Citizens Advice Budget Cut – Labour will force council vote to stop it whilst the admin launch charm offensive

The proposed cut to the Citizens Advice Bureau budget in Cornwall will face an opposition vote from councillors when the final council budget is decided.

The Economy Growth and Development scrutiny committee yesterday voted to reject the CAB cut entirely.

Tim Dwelly, leader of the Labour group a member of the committee said
“I will submit a budget amendment if this ridiculous idea is not dropped. And I expect this to be passed by Full Council”
Cllr Tim Dwelly, Leader of the Labour group on Cornwall Council
Yesterday the council tried to launch a charm offensive to gloss over a budget cut that could see many of the CAB branches in Cornwall have to close their doors. They hoped it would counter balance  ‘an active social media campaign’.
Originally proposed as an entire cut, the council has relented and suggested a 50% drop in the money CAC (Citizens Advice Cornwall) receives from the council.

Chair of CAC Trustees, Sue Swift, said:

“Such a huge cut would mean a severe reduction in the number of people we can help, just at the time when we are seeing record numbers of people grappling with issues such as debt, benefit claims, housing, employment issues and discrimination.

“It also comes just as the Government is introducing sweeping reforms to the welfare system with the rollout of Universal Credit in Cornwall next year.”

Mrs Swift added:

“Our biggest concern is how people will access help or whether they will just suffer in silence. Last year we dealt with 19,000 cases at our offices from Bude and Saltash to Penzance. Some of these people are extremely vulnerable and we also offer emergency help with heating and foodbank vouchers.

“Cornwall is one of the poorest areas of the country and scaling back our services just when people are being squeezed with benefits reductions, low wages, increasing debt and rising inflation will cause more suffering.”

In 2016/17, Citizens Advice Cornwall helped gain £4.2 million in income for people in the county and wrote off a total of £5.8 million in person debt.

Mrs Swift said: “We are a cost effective charity because we’re helping bring money into Cornwall that would otherwise be lost. Our 164 volunteer advisers do an excellent job for no pay and last year committed a total of 29,017 hours to Citizens Advice worth £216,177.

“While we understand the council is under pressure to reduce spending, we think this is the wrong time to make such a large cut to our essential service.”

Volunteer adviser, Jonathon Calverley, who volunteers in the Falmouth office, said: “We are concerned about the effects the proposed cuts will have on the people we see on a daily basis.

“We would like anyone who supports our work to sign the petition and persuade councillors to vote against the cuts.”

The petition can be signed online at or in any Citizens Advice office.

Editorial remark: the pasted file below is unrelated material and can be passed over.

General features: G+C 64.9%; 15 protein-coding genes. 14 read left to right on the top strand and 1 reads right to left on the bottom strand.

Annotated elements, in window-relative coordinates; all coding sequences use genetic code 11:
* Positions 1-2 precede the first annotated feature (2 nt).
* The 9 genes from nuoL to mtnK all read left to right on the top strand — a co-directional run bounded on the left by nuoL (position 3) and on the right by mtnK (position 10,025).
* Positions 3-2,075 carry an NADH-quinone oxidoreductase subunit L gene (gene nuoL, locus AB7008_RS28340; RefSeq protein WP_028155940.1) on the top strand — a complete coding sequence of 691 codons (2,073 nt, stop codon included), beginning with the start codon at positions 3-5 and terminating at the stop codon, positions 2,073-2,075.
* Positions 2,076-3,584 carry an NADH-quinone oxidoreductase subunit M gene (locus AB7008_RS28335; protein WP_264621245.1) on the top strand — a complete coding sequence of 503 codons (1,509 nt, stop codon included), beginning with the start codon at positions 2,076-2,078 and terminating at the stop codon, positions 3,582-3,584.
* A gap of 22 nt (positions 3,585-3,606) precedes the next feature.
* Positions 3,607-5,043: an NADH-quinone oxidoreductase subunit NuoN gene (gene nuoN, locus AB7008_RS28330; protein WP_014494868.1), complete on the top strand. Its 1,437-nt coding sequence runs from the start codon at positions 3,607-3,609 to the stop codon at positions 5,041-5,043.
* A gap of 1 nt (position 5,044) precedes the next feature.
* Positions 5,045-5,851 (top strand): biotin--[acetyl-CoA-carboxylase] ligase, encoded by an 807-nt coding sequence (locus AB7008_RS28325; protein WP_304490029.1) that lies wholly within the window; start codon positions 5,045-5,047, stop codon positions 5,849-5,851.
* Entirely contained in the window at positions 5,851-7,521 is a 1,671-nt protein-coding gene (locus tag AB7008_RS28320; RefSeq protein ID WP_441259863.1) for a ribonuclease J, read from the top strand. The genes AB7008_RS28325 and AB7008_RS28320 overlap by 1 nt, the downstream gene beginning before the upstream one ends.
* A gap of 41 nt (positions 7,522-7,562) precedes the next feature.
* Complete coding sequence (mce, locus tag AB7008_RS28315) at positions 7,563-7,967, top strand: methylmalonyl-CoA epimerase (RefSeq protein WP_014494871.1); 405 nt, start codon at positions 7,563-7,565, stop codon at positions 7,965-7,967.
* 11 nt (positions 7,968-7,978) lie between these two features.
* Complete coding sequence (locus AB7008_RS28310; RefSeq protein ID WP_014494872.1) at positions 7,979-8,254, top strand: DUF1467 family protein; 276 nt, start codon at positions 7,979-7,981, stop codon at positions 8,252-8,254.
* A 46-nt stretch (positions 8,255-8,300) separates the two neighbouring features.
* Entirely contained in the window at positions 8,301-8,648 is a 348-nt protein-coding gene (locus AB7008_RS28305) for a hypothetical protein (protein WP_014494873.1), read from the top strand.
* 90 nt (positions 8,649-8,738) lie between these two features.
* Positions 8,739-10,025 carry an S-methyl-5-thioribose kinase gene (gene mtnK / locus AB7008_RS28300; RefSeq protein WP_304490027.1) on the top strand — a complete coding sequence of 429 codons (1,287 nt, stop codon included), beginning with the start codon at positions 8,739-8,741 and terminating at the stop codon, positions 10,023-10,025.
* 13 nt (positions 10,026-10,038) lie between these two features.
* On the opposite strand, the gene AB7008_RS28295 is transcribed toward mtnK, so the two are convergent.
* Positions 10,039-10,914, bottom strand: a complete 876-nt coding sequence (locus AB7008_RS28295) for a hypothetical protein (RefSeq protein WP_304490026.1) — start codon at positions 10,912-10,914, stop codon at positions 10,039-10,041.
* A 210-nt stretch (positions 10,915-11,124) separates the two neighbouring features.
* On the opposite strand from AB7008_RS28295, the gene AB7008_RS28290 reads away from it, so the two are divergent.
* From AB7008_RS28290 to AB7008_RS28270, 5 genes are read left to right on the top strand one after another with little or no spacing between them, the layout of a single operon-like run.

Citizens Advice offers free, independent and impartial advice to all members of the community in Cornwall from offices in Saltash, Liskeard, Bodmin, St Austell, Newquay, Truro, Falmouth, Camborne and Penzance. Outreach sessions are also held in Launceston, Wadebridge, St Columb Major, Bude, Torpoint, Callington and St Mary’s on the Isles of Scilly.

Sessions are also held at Cornwall Council’s children’s centres across Cornwall.

The council has now launched a survey to gauge how and when residents use CAC and the impact their service has had on them.

Cornwall Council is faced with finding another £75 million in cuts by April 2021.  This is in addition to the £300 million that it has already endorsed since 2009.

It was originally proposed that the Council’s grant to CAC be stopped altogether to help achieve some of these savings however, the current budget proposes that the level of funding from Cornwall Council to CAC is set at £153,000 for the next three years.

Tough budget decisions need your involvement

Cornwall Council leader Adam Paynter, who attended yesterday’s committee meeting, said:  “We are proposing to reinstate a grant to CAC as we recognise that austerity and things like the roll out of Universal Credit have a big impact on our communities.  To help us make decisions about funding, we are asking residents to let us know how and when they have used the services of CAC in the past two years.  We want to know how useful residents have found the advice, information and general advocacy service that CAC provides to communities in Cornwall.”

He adds: “The Council is facing the unenviable challenge of having to decide which services to deliver and how to deliver them with less budget.  The only way to do this effectively is to do things differently and make changes in how we work and how we contribute to other organisations and get the best value for money.  We are continuing to talk to CAC about the way forward. A final decision on the Council’s budget will be made by members in February 2018.”

You can find the survey here